September 13, 2012, 22:43 #24 Super Moderator   Glenn Horrocks Join Date: Mar 2009 Location: Sydney, Australia Posts: 13,729 Rep Power: 106 You can prescribe the motion and measure the force in immersed solids. You can describe much more complex motions with immersed solids, and the mesh is a simple hex mesh covering the region so mesh quality is excellent. But you will loose some boundary layer fidelity on the blade and the other simplifications associated with the approach. But I would definitely start with immersed solids. You will get up and running (well, paddling ) much quicker. And while it is running you can work on developing the free surface model version.

 September 13, 2012, 22:54 #25 Member   anonymous Join Date: Jun 2011 Posts: 58 Rep Power: 8 Haha, regardless of how everything turns out, I'm just happy you said paddling not rowing. Not to beat a dead horse or try to nag however, if for nothing else but to try to satisfying a supervisor, do you know of any way to specify the volume fraction throughout the domain?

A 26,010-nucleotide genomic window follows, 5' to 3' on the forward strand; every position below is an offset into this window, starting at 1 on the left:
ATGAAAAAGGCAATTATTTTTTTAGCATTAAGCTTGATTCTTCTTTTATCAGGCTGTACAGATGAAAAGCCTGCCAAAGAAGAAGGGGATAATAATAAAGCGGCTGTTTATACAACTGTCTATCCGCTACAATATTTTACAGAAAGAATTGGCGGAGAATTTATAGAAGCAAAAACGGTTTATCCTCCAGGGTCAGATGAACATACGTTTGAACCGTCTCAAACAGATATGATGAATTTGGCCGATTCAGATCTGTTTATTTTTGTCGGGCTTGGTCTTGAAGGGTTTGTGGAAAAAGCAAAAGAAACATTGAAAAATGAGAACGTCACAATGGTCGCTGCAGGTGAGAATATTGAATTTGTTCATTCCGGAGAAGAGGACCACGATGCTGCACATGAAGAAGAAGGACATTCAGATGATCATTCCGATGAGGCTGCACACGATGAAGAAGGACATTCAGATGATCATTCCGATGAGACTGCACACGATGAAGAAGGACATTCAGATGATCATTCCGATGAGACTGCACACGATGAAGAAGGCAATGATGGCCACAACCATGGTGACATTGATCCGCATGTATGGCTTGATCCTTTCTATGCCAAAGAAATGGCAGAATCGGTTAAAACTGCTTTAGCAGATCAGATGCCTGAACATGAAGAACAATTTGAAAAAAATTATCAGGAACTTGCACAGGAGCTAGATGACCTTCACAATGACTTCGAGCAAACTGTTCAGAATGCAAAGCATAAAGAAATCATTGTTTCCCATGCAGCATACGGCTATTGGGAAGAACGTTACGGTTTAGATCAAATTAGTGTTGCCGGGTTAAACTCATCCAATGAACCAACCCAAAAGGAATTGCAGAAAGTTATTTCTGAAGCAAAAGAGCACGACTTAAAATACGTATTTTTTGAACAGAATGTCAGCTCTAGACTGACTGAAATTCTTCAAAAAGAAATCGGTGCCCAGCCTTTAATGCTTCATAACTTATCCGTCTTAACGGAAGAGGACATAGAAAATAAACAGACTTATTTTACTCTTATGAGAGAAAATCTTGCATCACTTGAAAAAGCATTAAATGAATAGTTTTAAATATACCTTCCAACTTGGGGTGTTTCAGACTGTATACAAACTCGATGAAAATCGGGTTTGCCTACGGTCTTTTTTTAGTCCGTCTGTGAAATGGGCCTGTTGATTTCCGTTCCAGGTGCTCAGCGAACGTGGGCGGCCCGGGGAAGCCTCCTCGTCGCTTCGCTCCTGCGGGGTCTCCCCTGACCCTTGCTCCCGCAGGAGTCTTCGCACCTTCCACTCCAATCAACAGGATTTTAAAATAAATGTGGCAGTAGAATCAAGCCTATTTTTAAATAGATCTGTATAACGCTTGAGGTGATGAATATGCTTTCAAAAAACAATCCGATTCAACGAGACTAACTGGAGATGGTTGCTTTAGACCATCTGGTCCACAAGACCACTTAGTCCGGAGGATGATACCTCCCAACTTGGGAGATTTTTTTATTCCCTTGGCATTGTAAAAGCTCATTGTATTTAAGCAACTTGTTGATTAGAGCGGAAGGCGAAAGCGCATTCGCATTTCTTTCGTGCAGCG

September 13, 2012, 23:39 #26 Super Moderator   Glenn Horrocks Join Date: Mar 2009 Location: Sydney, Australia Posts: 13,729 Rep Power: 106 Some ideas of specifying volume fraction: * Specify a volume fraction initial condition, and use the "solve vf" expert parameter to turn solution of the VF equation off. This is a bit dodgy as the simulation might want to have a normal velocity on the interface but this will freeze the interface and will probably lead to convergence issues. * Make viscosity high around the interface. So this will model the interface, but the viscosity will damp everything out and hopefully make it easy to converge. * Coarsen the mesh at the interface - has a similar effect to high viscosity, adds lots of damping. This will also speed convergence. * Use a source term to magically make fluids disappear and appear to keep the surface where you want it. I think you can make this numerically stable so this shoudl work. BTW: A company I used to work for was developing a rowing oar a while ago. The project was canned before it got too far, but I did help Stu with a few things and we did do some CFD on rowing oars - I could put you in contact with Stu if you like. http://www.freepatentsonline.com/WO1999058397.html